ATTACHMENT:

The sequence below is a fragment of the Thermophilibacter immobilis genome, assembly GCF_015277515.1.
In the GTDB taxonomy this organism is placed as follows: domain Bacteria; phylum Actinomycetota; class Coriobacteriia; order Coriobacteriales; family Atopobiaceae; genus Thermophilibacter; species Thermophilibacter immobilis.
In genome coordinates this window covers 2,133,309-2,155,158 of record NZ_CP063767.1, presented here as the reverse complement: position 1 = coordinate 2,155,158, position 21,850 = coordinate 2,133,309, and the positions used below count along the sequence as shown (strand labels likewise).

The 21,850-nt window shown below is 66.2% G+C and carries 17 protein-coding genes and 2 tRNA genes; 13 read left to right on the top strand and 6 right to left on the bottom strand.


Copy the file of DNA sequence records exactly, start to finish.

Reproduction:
The sequence below is a fragment of the Thermophilibacter immobilis genome, assembly GCF_015277515.1.
In the GTDB taxonomy this organism is placed as follows: domain Bacteria; phylum Actinomycetota; class Coriobacteriia; order Coriobacteriales; family Atopobiaceae; genus Thermophilibacter; species Thermophilibacter immobilis.
In genome coordinates this window covers 2,133,309-2,155,158 of record NZ_CP063767.1, presented here as the reverse complement: position 1 = coordinate 2,155,158, position 21,850 = coordinate 2,133,309, and the positions used below count along the sequence as shown (strand labels likewise).

The 21,850-nt window shown below is 66.2% G+C and carries 17 protein-coding genes and 2 tRNA genes; 13 read left to right on the top strand and 6 right to left on the bottom strand.